Barn-raiser

Mary Simon, left, and new partner Abby Reel, hope to erect a new Barn III out of the reclaimed remnants of the tornado-damaged Barn II Dinner Theatre in Goodfield.

TIFFANY WYSE FISHER, For The Pantagraph

GOODFIELD — The Barn may be back.

Or so hope newly minted partners Mary Simon and Abby Reel, who've teamed to raise a new Conklin Players barn in Goodfield using salvaged remnants of the one disabled by an August tornado two years ago.

In a Labor Day Facebook posting, Simon timed the announcement to a red-letter date in Conklin history: "It was Labor Day 1975 when Chaunce and Mary began working on the Barn Dinner Theater in Goodfield. So it's only fitting that today we share the exciting news."

The key element: Simon's joining forces with Reel, a former Conklin employee who began bussing tables in high school, then worked her way up to waitress and stage performer.

Together, they plan to rebuild the barn from the ground up, using reclaimed wood from the 76-year-old cattle sale barn.

It has been christened "Barn III." 

The news comes on the heels of Simon's early-July announcement of the Players' farewell season at Five Points Washington, where the troupe has been performing a limited season of one-weekend shows for the past two years.

"I can't afford to produce anymore ... I just don't have the funds to continue," she told The Pantagraph in a July 2 story.

All of that has changed with her new partner's involvement.

"Once I made that decision (to close at Five Points), Abby called with the new idea," said Simon. "Amazing, isn't it? The Lord works in mysterious ways!"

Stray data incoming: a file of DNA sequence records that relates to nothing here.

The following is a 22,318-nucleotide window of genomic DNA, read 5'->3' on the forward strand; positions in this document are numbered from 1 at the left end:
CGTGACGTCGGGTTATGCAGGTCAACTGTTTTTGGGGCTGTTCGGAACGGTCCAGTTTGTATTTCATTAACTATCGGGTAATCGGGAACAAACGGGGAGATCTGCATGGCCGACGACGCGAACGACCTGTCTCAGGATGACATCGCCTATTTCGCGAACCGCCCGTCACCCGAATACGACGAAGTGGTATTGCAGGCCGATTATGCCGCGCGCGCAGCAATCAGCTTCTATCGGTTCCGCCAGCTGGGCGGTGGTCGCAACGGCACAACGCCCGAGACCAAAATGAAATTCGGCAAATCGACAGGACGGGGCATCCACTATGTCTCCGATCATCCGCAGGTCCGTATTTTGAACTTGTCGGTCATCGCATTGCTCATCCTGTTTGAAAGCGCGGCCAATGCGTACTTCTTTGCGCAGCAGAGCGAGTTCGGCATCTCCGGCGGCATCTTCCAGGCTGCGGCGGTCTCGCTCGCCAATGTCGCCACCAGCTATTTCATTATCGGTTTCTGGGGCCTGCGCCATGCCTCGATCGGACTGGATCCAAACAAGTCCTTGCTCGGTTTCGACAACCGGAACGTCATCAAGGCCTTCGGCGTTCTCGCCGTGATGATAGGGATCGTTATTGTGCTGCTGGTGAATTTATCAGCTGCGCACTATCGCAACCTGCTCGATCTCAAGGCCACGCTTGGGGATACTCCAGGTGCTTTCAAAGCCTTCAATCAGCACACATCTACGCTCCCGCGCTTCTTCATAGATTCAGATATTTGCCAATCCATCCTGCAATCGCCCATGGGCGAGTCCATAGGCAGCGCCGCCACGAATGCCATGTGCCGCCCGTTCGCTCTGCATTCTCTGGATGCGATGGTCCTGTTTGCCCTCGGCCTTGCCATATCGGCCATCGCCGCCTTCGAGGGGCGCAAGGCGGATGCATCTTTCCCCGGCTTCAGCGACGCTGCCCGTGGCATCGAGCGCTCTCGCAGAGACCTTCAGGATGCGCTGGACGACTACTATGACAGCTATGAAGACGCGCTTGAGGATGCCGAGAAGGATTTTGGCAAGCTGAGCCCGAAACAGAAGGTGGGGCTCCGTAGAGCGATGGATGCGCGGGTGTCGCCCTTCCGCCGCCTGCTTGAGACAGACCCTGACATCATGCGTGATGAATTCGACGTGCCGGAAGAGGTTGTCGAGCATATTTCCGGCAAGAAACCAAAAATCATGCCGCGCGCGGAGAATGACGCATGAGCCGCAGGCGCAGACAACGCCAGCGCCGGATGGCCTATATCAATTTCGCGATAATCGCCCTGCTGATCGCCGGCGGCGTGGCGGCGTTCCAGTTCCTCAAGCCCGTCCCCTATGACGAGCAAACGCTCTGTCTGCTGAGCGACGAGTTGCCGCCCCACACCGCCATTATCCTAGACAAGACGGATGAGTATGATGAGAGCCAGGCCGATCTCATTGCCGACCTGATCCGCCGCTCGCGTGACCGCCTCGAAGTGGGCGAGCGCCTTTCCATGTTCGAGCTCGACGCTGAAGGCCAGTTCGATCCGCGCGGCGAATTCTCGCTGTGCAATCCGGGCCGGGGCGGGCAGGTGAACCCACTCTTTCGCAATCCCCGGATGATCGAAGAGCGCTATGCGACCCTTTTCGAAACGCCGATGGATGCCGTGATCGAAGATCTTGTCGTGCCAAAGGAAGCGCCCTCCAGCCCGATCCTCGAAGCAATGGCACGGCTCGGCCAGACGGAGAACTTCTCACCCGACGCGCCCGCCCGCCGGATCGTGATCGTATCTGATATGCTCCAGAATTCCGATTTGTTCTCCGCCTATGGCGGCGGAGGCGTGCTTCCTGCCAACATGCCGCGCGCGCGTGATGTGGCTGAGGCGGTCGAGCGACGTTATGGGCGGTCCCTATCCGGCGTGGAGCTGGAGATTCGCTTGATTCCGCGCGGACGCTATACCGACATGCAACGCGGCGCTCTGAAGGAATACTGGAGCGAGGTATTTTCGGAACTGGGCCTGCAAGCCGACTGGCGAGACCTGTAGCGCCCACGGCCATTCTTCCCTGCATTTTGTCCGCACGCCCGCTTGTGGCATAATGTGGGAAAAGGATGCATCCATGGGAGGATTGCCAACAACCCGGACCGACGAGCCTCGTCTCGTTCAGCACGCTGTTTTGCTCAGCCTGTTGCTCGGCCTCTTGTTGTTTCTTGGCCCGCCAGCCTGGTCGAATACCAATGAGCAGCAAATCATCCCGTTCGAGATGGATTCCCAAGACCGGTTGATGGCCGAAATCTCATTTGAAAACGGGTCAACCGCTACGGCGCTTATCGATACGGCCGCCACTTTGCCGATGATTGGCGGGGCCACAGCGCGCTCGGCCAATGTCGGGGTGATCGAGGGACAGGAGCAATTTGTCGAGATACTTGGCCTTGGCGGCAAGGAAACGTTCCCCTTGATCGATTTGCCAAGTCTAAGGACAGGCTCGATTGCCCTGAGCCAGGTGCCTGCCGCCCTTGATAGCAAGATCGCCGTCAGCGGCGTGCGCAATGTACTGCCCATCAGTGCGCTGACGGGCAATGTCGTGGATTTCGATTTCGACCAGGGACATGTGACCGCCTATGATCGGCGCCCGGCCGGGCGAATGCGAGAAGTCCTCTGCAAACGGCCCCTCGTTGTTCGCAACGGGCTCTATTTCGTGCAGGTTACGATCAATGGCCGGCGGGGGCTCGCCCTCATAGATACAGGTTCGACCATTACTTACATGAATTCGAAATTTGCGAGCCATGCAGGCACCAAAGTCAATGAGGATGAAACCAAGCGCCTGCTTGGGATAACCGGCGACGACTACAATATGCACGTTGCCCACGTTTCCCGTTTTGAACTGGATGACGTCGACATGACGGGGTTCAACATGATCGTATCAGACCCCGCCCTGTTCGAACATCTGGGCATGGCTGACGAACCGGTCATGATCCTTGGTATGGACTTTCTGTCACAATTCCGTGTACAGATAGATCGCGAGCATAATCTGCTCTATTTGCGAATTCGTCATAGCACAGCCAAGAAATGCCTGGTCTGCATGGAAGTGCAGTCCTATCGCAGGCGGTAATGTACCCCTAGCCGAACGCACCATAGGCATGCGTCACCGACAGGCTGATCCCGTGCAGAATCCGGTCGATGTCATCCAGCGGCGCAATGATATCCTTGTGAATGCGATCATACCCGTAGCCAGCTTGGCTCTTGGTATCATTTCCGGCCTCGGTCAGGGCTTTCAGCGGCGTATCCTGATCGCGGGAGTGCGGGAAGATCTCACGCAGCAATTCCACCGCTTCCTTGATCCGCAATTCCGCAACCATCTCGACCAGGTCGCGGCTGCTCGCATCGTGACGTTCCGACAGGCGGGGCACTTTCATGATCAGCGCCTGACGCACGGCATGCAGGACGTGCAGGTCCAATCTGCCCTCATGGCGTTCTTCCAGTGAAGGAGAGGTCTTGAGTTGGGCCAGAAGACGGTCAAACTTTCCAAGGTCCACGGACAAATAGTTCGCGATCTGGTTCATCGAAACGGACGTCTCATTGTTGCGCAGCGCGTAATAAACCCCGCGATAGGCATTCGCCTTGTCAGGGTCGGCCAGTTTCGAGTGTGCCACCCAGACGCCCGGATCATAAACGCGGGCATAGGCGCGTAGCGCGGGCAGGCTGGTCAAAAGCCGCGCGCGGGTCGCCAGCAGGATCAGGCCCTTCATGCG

"Timing is everything," added her new partner.

"The majority of the project will be out of my own pocket," said Reel, who Simon has known "since she was a toddler."

"The banks have requested at least $100,000 down to secure the construction loan," she said. "I don't have that kind of money just lying around, plus we are purchasing the (adjoining) brick house to complete the parcel and reunite the barn with the original farm."

Simon said an ongoing legal battle with the insurance company that denied her claim for the 2015 weather damages "is in discovery and depositions ... it is progressing."

The house will be incorporated into Barn III as not only a theater but a home for "weddings, community events, musical artists, comedians and more."

Reel said construction will begin when $100,000 is reached via what is billed as a "Barn Raising Campaign" seeking donations "of any size" via www.thebarnIII.com. Since the new venture is a for-profit organization, gifts are not tax-deductible.

"We have financial support from the banking parts of our project," added Simon. "But we need financial support from our loyal supporters to secure the construction loan. Once that is in place, we will be in full action to reopen November/December 2018 with 'The Best of Barn Christmas.'"

The partners say they hope that local business will "get on board" via donations that will serve as free marketing via sidewalk stones, program advertising and other perks.

"I think the secret to success is keeping the venue full of activity ... and making sure that we're meeting the needs of all ages in our community," said Reel.

"We both have the same work ethic and energy," added Simon. "Abby is the only one I would partner with on this huge project and rebuild ... her vision is wonderful."

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